By that time Buster, Mr. Wilson, and I are all on the roof, the rain exceeded. I couldn’t see 3 feet in front of me much less across the road. Are Momma and Layla okay? I can’t tell. It would be stupid for me to swim back now not being able to see anything, but I look to Mr. Wilson, give him a wholehearted smile as he graciously thanks me, then I dive back into the water.
I’ve only been in the water seconds, but it feels like years. The water is so strong that I can hardly keep myself up. The rush of the water is beating me and leaving me with an unbearable pain. I result into swimming underwater and I couldn’t believe what I saw. Snakes, alligators, turtles, I knew I had to move fast. As I come up for air I am able to make out the outline of Momma’s house, or at least the roof of it. This gives me hope. I have to get back to Momma and Layla. I have to protect them.
I finally reach the house and with all the strength in me, I use the gutters to pull myself back onto the roof. I was expecting joy and relief when I got back. Except something’s wrong. Momma is uncontrollably crying. I hastily look around. She’s the only one on the roof; Layla is nowhere to be found.
I know what happened, but I bring myself to ask. Through tears Momma explained that Layla jumped in after me. She said she hadn’t seen her since and that she was trying to look for her, but she figured it was best that she didn’t jump in too. I didn’t even realize I was crying until Momma shuffled over to me and wiped my eyes and pulled me in tight. Even though she’s terrified, she’s still so strong. I collapse on the roof in trembles. This wasn’t supposed to happen. I was supposed to ask Layla to be my wife, not lose her in a flood. Suddenly everything was numb and I couldn’t do anything but close my eyes and pray.
I’m awakened by Momma. She has a gentle smile on her face. How long was I asleep? Had everything been a dream? I quickly pull myself up to see. No, not a dream. I look to Momma; her eyes glisten with tears even though she’s smiling.
Layla. Where is she? Is she safe? Maybe she gave up on trying to find me and pulled herself to somewhere safe. Is she alone? I need her. I can’t do it without her. Momma must know what I’m thinking because she draws closer. I know it must be killing her too.
We look towards what used to be the front of the house. Black. I don’t remember it being so dark when I jumped in. It rose just a foot below us. I let go of Momma and crawl to the edge. As I lean down and brush my hand through the water, I notice it is slimy like. Then it hit me. We weren’t just trapped by water anymore. The tanks at Murphy must’ve exploded. We were now also stuck on an oil spill.
I pull my hand out of the rushing water and notice it’s stained a dull black. Before I have time to tell Momma, she had already figured it out.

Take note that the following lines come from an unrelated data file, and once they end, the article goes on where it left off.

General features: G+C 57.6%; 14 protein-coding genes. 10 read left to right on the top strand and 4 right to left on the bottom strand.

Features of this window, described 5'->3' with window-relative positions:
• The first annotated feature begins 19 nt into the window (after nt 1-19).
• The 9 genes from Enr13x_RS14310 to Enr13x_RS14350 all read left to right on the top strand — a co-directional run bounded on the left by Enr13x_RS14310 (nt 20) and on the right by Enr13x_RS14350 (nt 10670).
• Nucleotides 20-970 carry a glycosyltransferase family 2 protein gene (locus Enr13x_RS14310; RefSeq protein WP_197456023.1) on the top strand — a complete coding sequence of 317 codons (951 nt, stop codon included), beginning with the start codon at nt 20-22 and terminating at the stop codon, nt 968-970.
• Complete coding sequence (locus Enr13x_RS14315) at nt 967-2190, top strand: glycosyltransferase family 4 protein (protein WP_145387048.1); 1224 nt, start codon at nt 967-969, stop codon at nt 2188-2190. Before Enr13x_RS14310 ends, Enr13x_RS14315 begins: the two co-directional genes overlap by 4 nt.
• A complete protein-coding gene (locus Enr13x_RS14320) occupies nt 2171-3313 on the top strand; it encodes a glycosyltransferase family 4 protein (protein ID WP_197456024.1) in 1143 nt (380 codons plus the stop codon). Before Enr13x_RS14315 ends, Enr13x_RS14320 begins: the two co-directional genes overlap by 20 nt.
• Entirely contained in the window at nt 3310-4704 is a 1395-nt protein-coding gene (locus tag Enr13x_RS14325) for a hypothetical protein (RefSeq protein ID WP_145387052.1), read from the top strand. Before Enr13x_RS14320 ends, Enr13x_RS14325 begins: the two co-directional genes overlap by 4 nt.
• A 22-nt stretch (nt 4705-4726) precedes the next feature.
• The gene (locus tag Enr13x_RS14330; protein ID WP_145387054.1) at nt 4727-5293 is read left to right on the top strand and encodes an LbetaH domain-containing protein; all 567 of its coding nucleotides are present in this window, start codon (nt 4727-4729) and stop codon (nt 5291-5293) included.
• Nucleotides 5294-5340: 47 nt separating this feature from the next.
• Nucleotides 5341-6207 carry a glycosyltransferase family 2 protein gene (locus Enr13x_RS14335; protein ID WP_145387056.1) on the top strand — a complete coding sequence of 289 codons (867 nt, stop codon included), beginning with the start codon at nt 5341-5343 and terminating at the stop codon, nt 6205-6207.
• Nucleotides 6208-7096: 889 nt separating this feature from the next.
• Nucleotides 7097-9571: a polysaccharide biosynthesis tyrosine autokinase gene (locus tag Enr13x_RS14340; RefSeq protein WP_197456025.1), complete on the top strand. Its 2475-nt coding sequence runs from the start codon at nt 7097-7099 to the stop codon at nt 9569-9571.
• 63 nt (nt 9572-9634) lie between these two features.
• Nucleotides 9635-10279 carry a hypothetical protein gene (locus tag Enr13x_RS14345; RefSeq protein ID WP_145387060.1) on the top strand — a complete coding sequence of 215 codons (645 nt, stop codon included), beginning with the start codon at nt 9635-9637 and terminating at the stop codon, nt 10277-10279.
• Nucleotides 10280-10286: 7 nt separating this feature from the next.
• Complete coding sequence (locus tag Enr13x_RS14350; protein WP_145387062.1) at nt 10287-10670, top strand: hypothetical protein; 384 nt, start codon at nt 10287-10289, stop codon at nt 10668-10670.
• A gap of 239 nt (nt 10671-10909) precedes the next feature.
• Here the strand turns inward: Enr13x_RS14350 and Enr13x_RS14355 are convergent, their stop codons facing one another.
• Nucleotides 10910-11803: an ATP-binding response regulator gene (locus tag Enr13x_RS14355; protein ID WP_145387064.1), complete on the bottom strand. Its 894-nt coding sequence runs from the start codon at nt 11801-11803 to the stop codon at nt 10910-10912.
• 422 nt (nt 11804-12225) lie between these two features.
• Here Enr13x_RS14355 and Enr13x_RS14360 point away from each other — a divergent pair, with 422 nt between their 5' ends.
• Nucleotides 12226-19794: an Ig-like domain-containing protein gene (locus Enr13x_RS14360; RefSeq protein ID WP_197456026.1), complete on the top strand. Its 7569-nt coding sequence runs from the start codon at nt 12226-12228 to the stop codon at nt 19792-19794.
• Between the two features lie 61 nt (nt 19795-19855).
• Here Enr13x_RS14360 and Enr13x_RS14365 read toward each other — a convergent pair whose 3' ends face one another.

It’s getting late. Momma and I are weary. We haven’t eaten in almost an entire day, but that’s not where my concern is. Layla. I need Layla. If it weren’t for Momma I would’ve been looking for her a long time ago, but I can’t leave her. I can’t risk her losing us both.
The deep blackness around me is consuming me. I can feel it taking over. I hear a faint calling of my name, but it’s probably my imagination. Or is it? I can’t worry about that now. I have to stay up. Maybe help is on the way. Maybe we’ll be saved soon. Maybe I’ll find Layla.
I lean over to Momma only to find her fast asleep. She looks so peaceful, and yet so sad. Why is this happening? Why is Katrina destroying our lives? It hasn’t rained violently in a few hours, just a light drizzle on and off. That doesn’t matter though. The few things we managed to salvage were ruined. We can’t go much longer like this. We need help. Food, water, blankets.
I lie awake for hours wondering what I could do. How can I make this better? I come to the realization that I cannot. I can’t make this better. It’s not in my hands. I must eventually drift off to sleep because what seems decades later…
Tuesday, August 30th, 2005
I suddenly wake up to Momma screaming. I jump up expecting the worst thing possible. I look over and see blood. Not a lot, but enough. I rush to her and see that her arm is bleeding. I pull off my shirt and wrap it tight around her. As I’m holding pressure, she explains what happened.
She said she heard voices and got up to see who it was or where it was coming from. She slipped. The shingles tore up her arm. It’s not as bad as it could’ve been, but it’s definitely not good. With just our luck, the rain starts to pour. Of course. I pull Momma over and try to shield her from the elements. My bare back is exposed and dear God does it burn, but I can’t let Momma know that.
The rain doesn’t last long. Only about an hour. The voices Momma heard are long gone. We sit and wait. Not much else we can do.
I laid back. I couldn't move. Soon my body was numb by the pelting rain; my thoughts were gone. I slowly slipped away.
I keep swimming, but I don't know where I am. I can't remember anything. Why am I in the water? What happened? My muscles ache; I can't do this anymore. I stop my struggle. I feel myself sinking deeper and deeper. This is it.
I wake up on a roof with a damp sheet over me. What? Did I build up the energy to pull myself up? How could I not remember?